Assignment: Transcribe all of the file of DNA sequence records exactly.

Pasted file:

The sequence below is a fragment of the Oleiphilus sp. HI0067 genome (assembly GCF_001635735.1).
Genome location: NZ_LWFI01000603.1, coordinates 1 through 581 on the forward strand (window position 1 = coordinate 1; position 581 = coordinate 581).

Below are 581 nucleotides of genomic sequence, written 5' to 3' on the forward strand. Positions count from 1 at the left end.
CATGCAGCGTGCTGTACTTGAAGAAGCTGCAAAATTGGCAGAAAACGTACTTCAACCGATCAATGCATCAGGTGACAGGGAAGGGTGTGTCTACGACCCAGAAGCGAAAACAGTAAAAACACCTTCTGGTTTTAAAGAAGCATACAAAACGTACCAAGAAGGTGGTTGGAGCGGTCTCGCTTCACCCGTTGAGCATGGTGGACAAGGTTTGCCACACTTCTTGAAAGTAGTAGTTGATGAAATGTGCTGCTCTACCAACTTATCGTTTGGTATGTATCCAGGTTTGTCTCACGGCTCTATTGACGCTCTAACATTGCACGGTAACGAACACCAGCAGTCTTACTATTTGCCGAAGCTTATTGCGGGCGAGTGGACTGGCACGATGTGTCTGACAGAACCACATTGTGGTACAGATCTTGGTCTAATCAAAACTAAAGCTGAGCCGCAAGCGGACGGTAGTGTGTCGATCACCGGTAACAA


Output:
The sequence below is a fragment of the Oleiphilus sp. HI0067 genome (assembly GCF_001635735.1).
Genome location: NZ_LWFI01000603.1, coordinates 1 through 581 on the forward strand (window position 1 = coordinate 1; position 581 = coordinate 581).

Below are 581 nucleotides of genomic sequence, written 5' to 3' on the forward strand. Positions count from 1 at the left end.
CATGCAGCGTGCTGTACTTGAAGAAGCTGCAAAATTGGCAGAAAACGTACTTCAACCGATCAATGCATCAGGTGACAGGGAAGGGTGTGTCTACGACCCAGAAGCGAAAACAGTAAAAACACCTTCTGGTTTTAAAGAAGCATACAAAACGTACCAAGAAGGTGGTTGGAGCGGTCTCGCTTCACCCGTTGAGCATGGTGGACAAGGTTTGCCACACTTCTTGAAAGTAGTAGTTGATGAAATGTGCTGCTCTACCAACTTATCGTTTGGTATGTATCCAGGTTTGTCTCACGGCTCTATTGACGCTCTAACATTGCACGGTAACGAACACCAGCAGTCTTACTATTTGCCGAAGCTTATTGCGGGCGAGTGGACTGGCACGATGTGTCTGACAGAACCACATTGTGGTACAGATCTTGGTCTAATCAAAACTAAAGCTGAGCCGCAAGCGGACGGTAGTGTGTCGATCACCGGTAACAA